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  • Writer's pictureKelly Greene

New pump station and dyke raising in Richmond



My speech for the Richmond No. 3 Road South Drainage Pump Station


As the MLA for Richmond-Steveston, I am honoured to speak today on behalf of my colleague Bowinn Ma, B.C.’s Minister of Emergency Management and Climate Readiness, on an event that has a special meaning for me. I was born and raised in Richmond-Steveston and am proud to call this my home. The province providing $8.18 million toward the $13-million pump and dyke upgrade project is important for this community.

 

In addition to being a local MLA, I am honoured to serve as Parliamentary Secretary for Fisheries and Aquaculture. And before entering provincial politics, I served on Richmond City Council where I fought for the preservation of our precious farmland and the protection of the environment.

 

I’m especially excited to be here for this announcement about strengthening Richmond’s defences against flooding and the effects of extreme weather events. The words “Climate Readiness” are front and centre in Minister Ma’s ministry’s name for a very good reason.


The effects of our changing climate are obvious to anyone who lives in B.C. Unprecedented flooding, extreme heat and devastating wildfire seasons are happening in our province with alarming frequency. If the weather events of the past few years have taught us anything, it’s to expect the unexpected – and prepare for the worst.


Last year, our government enshrined the most progressive emergency management legislation in Canada – the Emergency and Disaster Management Act. One of the pillars of the Act is that we’re factoring climate change into emergency management. We’re implementing global best practices, which put a much stronger emphasis on disaster prevention and mitigation.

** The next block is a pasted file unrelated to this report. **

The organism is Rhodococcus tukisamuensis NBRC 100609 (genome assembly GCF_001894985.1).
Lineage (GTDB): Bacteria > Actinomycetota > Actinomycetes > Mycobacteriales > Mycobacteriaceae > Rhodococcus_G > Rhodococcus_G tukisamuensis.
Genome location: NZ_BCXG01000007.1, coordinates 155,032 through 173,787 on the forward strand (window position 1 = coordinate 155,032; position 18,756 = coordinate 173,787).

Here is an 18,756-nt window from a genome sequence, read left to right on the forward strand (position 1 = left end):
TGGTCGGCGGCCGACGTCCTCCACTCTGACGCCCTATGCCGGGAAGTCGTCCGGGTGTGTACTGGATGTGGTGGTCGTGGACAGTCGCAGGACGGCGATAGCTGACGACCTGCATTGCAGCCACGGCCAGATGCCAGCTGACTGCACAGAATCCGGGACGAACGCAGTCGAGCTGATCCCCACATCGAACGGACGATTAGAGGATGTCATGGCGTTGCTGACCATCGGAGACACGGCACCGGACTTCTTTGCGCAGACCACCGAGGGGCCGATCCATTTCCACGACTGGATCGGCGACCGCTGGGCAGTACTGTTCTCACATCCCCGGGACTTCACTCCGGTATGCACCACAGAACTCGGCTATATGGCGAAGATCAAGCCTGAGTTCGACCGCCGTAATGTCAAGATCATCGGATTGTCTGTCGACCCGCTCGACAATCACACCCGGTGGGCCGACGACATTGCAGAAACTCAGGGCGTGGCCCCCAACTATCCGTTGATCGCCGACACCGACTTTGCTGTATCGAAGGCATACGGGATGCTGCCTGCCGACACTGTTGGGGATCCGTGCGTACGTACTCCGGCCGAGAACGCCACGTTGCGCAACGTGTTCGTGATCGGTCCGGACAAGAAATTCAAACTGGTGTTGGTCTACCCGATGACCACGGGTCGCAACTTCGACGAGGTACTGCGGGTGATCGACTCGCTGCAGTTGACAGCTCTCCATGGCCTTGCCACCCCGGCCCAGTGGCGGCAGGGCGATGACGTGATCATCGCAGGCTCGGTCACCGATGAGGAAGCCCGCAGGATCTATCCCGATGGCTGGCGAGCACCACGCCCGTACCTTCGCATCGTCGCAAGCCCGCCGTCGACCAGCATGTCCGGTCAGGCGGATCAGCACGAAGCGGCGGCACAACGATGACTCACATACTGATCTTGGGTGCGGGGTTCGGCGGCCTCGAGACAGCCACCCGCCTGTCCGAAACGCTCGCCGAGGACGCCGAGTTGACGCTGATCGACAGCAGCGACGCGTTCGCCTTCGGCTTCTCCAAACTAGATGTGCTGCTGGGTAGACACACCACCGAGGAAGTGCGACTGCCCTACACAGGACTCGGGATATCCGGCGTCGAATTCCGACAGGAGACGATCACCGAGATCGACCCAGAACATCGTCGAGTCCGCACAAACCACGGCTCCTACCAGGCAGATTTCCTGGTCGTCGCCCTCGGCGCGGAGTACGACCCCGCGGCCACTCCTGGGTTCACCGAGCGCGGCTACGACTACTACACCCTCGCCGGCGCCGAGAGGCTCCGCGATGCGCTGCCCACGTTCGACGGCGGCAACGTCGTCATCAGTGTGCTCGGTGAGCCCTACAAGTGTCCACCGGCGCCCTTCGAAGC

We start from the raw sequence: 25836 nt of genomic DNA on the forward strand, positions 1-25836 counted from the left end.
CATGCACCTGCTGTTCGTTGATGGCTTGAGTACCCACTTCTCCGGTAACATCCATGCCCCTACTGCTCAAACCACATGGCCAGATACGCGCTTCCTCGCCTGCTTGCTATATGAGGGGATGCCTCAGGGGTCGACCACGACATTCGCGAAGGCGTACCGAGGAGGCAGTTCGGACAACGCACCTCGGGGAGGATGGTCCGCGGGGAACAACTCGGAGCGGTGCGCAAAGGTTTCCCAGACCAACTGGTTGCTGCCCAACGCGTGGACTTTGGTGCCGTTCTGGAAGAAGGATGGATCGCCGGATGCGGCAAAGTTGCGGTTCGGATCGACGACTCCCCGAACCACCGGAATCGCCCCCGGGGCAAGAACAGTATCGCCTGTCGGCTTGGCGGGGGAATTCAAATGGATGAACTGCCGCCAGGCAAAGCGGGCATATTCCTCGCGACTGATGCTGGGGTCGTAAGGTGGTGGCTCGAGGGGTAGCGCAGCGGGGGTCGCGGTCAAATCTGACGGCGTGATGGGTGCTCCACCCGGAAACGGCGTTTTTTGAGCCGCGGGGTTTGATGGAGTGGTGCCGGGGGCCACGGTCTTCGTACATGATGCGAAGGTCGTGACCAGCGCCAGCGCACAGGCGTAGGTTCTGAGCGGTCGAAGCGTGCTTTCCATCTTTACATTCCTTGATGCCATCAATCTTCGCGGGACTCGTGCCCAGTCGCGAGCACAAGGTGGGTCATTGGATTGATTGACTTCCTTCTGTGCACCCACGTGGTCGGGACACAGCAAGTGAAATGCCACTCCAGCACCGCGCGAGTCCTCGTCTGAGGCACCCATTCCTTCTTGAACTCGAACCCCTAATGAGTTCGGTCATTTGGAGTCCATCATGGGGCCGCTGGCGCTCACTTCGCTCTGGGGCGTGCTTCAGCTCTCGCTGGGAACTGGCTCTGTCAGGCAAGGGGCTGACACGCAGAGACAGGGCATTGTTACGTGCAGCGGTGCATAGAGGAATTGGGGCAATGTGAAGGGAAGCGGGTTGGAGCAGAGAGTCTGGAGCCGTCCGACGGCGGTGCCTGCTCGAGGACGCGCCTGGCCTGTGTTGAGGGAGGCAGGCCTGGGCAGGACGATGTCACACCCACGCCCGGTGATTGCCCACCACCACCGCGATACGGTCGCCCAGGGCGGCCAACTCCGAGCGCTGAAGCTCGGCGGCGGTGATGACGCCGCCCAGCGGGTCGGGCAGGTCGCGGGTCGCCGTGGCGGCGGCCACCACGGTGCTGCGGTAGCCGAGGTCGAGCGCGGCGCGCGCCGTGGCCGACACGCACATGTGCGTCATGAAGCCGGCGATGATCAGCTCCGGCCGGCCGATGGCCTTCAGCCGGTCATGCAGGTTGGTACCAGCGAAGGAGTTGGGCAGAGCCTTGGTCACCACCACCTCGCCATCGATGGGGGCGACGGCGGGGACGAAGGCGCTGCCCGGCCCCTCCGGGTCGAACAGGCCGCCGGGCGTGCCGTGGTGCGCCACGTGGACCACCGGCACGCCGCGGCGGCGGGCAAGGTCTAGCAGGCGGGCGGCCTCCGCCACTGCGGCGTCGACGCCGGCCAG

The re-construction of the Drainage Pump Station is an example of bringing these best practices to life in B.C. This project will quadruple the station’s pumping capacity and include raising the dike to protect people, businesses and farmland.


Our government – which is proud to provide more than $8.1 million dollars toward this project – and our partners agree that upgrading critical infrastructure in communities before a climate disaster happens is the responsible way forward. Our government continues to make investments in flood resilience through a variety of other complementary funding sources. These include the Climate Preparedness and Adaptation Strategy, the B.C. Salmon Innovation and Restoration Fund, and the Agriculture Water Infrastructure Program.


All of these initiatives align with the B.C. Flood Strategy, which was released in March. The Strategy and these initiatives support communities to build flood resilience and provide benefits to watershed health, salmon and ecosystem restoration, and food security. It’s indeed an honour to be part of this occasion, which means so much to me personally – and for the City of Richmond’s Flood Protection Management Strategy.


We’re grateful for the collaboration with our funding partners to bring these long-term benefits for everyone in Richmond. Thank you very much.

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